<cfcomponent>

<cffunction name="handleArray" access="remote" returnType="numeric"> <cfargument name="data" type="any" required="true"> <cfif isJSON(arguments.data)> <cfset arguments.data = deserializeJSON(arguments.data)> </cfif> <cfreturn arrayLen(arguments.data)> </cffunction>

</cfcomponent>

I normally don't like to "muck" up my code so that it has outside knowledge like this. However, I'd probably have a remote service component in front of this component anyway and the whole issue would become moot.

There are probably many better ways of handling this. Any suggestions?

Raymond Camden's Picture

About Raymond Camden

Raymond is a senior developer evangelist for Adobe. He focuses on document services, JavaScript, and enterprise cat demos. If you like this article, please consider visiting my Amazon Wishlist or donating via PayPal to show your support. You can even buy me a coffee!

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Archived Comments

Comment 1 by Garrett Johnson posted on 3/24/2010 at 12:48 AM

Depending on what browser's you are trying to support, you could utilize native JSON parsing, which I believe would be easier and faster.

Comment 2 by todd sharp posted on 3/24/2010 at 12:49 AM

Wouldn't jQuery's serializeArray() method work for this?

Comment 3 by Robert Zehnder posted on 3/24/2010 at 12:51 AM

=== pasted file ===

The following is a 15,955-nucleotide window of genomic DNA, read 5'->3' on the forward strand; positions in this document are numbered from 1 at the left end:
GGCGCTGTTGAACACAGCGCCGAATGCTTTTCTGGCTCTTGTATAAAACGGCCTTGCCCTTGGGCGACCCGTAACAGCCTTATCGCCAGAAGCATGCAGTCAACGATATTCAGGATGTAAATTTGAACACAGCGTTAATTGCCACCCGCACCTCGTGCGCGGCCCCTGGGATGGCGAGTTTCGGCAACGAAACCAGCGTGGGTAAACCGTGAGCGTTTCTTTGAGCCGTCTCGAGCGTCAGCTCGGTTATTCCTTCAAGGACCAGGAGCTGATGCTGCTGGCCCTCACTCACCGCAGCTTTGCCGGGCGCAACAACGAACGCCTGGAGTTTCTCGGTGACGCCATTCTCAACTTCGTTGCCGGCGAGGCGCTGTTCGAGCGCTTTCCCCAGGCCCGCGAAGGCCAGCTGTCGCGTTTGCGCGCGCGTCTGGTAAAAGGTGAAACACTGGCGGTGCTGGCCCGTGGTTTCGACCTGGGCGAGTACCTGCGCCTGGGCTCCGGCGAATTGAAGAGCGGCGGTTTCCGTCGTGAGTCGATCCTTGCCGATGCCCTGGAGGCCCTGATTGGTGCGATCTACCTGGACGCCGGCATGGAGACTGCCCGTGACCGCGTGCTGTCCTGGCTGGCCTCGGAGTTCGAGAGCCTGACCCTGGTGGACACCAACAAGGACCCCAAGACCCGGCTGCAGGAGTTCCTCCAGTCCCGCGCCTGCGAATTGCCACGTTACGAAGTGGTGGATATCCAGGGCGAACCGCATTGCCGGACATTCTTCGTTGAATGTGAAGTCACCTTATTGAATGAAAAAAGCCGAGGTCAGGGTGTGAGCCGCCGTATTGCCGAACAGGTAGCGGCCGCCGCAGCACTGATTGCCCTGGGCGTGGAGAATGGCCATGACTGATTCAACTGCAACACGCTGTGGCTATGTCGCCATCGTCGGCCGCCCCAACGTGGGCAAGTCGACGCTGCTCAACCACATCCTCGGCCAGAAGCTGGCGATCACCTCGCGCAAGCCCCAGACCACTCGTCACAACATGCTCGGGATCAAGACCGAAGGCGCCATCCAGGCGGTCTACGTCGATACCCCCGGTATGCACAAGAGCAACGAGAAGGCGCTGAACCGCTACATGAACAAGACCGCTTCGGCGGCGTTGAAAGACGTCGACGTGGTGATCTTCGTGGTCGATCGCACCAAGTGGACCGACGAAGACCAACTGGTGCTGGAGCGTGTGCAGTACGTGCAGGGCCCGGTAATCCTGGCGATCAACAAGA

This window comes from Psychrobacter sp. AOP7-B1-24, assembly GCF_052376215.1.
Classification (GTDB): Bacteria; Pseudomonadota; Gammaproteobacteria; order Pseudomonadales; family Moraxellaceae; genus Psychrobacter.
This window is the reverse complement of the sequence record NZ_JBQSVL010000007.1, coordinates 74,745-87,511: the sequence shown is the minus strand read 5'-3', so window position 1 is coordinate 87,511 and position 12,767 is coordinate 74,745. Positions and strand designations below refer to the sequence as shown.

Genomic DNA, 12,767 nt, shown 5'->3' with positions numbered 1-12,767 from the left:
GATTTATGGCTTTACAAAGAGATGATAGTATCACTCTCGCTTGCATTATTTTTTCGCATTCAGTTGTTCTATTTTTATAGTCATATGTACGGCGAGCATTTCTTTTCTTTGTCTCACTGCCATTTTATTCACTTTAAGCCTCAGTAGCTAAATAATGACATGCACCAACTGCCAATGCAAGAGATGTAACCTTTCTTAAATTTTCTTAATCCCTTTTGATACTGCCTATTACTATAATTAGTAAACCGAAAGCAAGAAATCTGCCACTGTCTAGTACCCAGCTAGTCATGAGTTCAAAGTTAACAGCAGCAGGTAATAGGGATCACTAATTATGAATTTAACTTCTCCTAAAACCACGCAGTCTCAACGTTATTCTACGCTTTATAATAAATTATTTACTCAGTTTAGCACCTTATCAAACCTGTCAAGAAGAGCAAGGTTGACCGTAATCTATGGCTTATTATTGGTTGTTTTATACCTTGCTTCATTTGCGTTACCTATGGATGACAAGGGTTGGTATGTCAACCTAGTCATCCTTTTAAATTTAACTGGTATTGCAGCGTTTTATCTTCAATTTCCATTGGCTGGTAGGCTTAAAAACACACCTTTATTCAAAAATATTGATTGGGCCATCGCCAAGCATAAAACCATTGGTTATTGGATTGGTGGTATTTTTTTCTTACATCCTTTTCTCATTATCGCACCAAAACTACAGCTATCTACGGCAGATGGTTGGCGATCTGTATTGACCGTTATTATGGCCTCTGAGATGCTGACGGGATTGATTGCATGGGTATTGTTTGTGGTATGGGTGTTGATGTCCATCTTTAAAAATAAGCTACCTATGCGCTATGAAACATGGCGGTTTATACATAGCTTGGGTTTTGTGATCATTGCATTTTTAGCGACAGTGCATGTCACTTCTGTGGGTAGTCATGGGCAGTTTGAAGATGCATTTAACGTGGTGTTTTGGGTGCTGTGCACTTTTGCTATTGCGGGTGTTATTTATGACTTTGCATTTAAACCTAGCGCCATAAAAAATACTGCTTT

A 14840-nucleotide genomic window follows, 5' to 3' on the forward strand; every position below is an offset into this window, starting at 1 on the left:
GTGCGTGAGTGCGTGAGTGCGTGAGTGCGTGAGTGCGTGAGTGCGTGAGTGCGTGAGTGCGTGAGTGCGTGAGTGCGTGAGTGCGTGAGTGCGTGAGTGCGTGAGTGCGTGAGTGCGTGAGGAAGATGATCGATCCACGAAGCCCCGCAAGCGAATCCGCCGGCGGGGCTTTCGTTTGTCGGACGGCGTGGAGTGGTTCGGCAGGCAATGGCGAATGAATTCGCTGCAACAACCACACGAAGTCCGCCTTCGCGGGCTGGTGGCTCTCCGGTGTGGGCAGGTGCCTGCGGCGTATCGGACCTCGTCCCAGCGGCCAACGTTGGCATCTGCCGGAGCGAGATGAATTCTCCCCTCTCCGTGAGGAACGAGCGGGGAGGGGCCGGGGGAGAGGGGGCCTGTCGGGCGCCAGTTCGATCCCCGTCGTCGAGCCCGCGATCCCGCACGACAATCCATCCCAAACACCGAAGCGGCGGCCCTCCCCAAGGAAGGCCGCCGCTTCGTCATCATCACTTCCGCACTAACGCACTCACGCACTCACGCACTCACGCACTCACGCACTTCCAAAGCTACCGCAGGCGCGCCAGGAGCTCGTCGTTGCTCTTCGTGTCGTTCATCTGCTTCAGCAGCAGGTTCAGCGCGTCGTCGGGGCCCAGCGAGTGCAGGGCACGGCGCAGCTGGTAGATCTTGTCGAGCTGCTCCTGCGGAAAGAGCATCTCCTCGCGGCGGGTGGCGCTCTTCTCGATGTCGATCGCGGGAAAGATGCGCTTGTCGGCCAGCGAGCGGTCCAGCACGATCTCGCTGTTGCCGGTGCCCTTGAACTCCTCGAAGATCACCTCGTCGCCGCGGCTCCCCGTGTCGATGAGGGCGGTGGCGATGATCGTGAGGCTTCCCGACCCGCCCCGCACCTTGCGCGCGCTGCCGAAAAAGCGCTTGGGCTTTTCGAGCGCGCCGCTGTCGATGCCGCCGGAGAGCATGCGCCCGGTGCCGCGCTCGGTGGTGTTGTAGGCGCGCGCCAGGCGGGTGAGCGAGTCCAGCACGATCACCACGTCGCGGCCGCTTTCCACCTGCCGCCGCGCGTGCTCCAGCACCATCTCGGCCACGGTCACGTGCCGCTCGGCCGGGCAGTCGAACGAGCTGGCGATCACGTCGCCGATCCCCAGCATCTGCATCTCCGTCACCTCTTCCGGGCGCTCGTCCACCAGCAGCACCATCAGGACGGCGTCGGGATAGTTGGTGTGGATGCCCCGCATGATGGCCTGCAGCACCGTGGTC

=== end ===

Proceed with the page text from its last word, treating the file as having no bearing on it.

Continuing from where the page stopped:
I do not know if it would help in this situation, but Javascript does have a .toSource() method which will return the data from an object.

Comment 4 by Raymond Camden posted on 3/24/2010 at 1:17 AM

@Garret: You misunderstand. I'm not parsing. I'm _creating_ json.

@Todd: Nope, try it - it doesn't return something valid.

@Robert: Interesting, what does toSource return for my array?

Comment 5 by Garrett Johnson posted on 3/24/2010 at 1:30 AM

@ray: oops... I meant native JSON serializing. :-) In this case JSON.stringify should do the trick no? (leaving out support for old browsers of course).

Comment 6 by Raymond Camden posted on 3/24/2010 at 1:32 AM

I must admin - that is new to me. FF 3.5, Chrome, and IE8 only, right? Safari I assume?

Comment 7 by Mike posted on 3/24/2010 at 1:47 AM

Probably not the best way, but I had a similar issue and did a replace in the CFC to eliminate the extra info from jQuery and build it into a list. I then loop it on the CFC side.

Comment 8 by Garrett Johnson posted on 3/24/2010 at 1:56 AM

Hmm got spammed trying to post a cross browser concept....

Ideally you could check and see if the JSON property is defined within the window object, if not utilize jQuery's $.getScript to load the json2 lib by Douglas Crockford, otherwise it will use the native one (faster).

But ie8, ff3.5, and webkit support it natively.

Comment 9 by Robert Zehnder posted on 3/24/2010 at 3:04 AM

@Ray:

That comes back with a JSON representation of the object. I haven't had a chance to check it though

Comment 10 by Raymond Camden posted on 3/24/2010 at 4:38 PM